| 11:06 pm on Apr 2, 2013 (gmt 0)|
Well if you removed a lot of backlinks, then your site lost the pagerank juice it had previously received from them. Since the boost that they provided is now gone, your site's Google rankings have probably dropped, so that traffic is less.
| 11:31 pm on Apr 2, 2013 (gmt 0)|
I do agree that the loss of links has caused the drop in traffic. I guess my question is, when the site was first penalized, it was receiving 400 visitors/day from Google. Why did I spend the last year getting links removed if it wouldn't increase the traffic to my website? Wouldn't I have been better off to just "live with" the penalty? I'm just struggling to see the benefit (for the site owner) of trying to recover from an unnatural links penalty.
Has anyone else had an unnatural link penalty revoked which resulted in a benefit (increased traffic or some other benefit) for the site?
| 11:36 pm on Apr 2, 2013 (gmt 0)|
I would guess you removed too many.
As we know from the recent help the BBC got from Google an "unnatural link notice" can mean links to one or many pages, rather "all or most links" to a site in general. ("All or most links" to a site is how I would think most people would interpret the BS notice, but that's not necessarily what it means.)
It probably doesn't help you much now except to know it might be better to ignore the FUD they spew via WMT and do your own thing in the future if you can't figure out exactly WTF the notice (or any notice they send) is talking about.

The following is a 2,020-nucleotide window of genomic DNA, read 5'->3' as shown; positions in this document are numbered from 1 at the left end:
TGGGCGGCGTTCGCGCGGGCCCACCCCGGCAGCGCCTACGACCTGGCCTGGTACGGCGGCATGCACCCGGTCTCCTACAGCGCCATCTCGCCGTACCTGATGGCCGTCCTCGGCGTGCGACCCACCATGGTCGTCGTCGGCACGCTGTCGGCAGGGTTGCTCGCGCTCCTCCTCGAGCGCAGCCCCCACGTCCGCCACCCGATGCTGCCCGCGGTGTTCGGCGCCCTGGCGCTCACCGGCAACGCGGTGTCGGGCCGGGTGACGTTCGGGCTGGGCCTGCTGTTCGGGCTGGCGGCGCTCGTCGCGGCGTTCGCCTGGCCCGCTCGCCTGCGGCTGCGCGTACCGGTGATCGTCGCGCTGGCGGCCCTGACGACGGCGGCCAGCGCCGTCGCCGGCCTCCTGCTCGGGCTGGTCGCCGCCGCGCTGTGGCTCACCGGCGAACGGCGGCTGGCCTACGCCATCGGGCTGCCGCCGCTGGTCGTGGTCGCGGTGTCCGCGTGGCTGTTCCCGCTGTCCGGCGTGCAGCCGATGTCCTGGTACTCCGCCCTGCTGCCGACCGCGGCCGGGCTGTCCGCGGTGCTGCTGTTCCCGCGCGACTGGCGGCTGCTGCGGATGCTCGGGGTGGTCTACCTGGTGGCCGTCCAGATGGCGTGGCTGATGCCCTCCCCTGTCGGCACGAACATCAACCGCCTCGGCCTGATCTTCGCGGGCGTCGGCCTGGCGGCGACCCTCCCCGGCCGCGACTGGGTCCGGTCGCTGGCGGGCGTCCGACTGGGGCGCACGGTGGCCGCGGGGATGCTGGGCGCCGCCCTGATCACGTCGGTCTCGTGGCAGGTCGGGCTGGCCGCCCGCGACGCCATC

| 12:06 am on Apr 3, 2013 (gmt 0)|
Thanks for the responses. I actually don't care too much about the decrease in traffic, I'm more just wondering what the point of the whole thing was. For example, after getting an email stating the penalty was revoked, I was averaging around 60 visitors/day from Google. It has continued to go down since then (over the past month) to 50 visitors/day. Should I expect to see any increase in traffic from Google once an unnatural penalty is revoked or is there some other benefit (that I'm not currently aware of) which helps the site after a penalty is revoked?
| 12:10 am on Apr 3, 2013 (gmt 0)|
|I actually don't care too much about the decrease in traffic, I'm more just wondering what the point of the whole thing was. |
Either exceedingly poorly planned and communicated information they thought would help (like the "not selected" garbage most people really didn't understand) or just plain FUD. Either way, there's really no point to any of it in my opinion.
If they can detect "unnatural links" then they can ignore them, but they choose to FUD it up and issue notices/penalties instead. Their site, their results, their decision, definitely not mine, because I think it's pure and complete BS to not just ignore the links if they don't think they're natural.
I've actually heard of people getting a manual penalty removed and having their traffic tank right after, so you get a 'feel good' about having a penalty revoked, but traffic? That could be an entirely different story.
[edited by: TheOptimizationIdiot at 12:17 am (utc) on Apr 3, 2013]
| 12:11 am on Apr 3, 2013 (gmt 0)|
Maybe the loss of backlinks has weakened the site so much that it doesn't matter if it's penalized or not.
| 12:50 am on Apr 3, 2013 (gmt 0)|
The more I think about it the more the whole unnatural notice/penalty thing really makes no sense to me.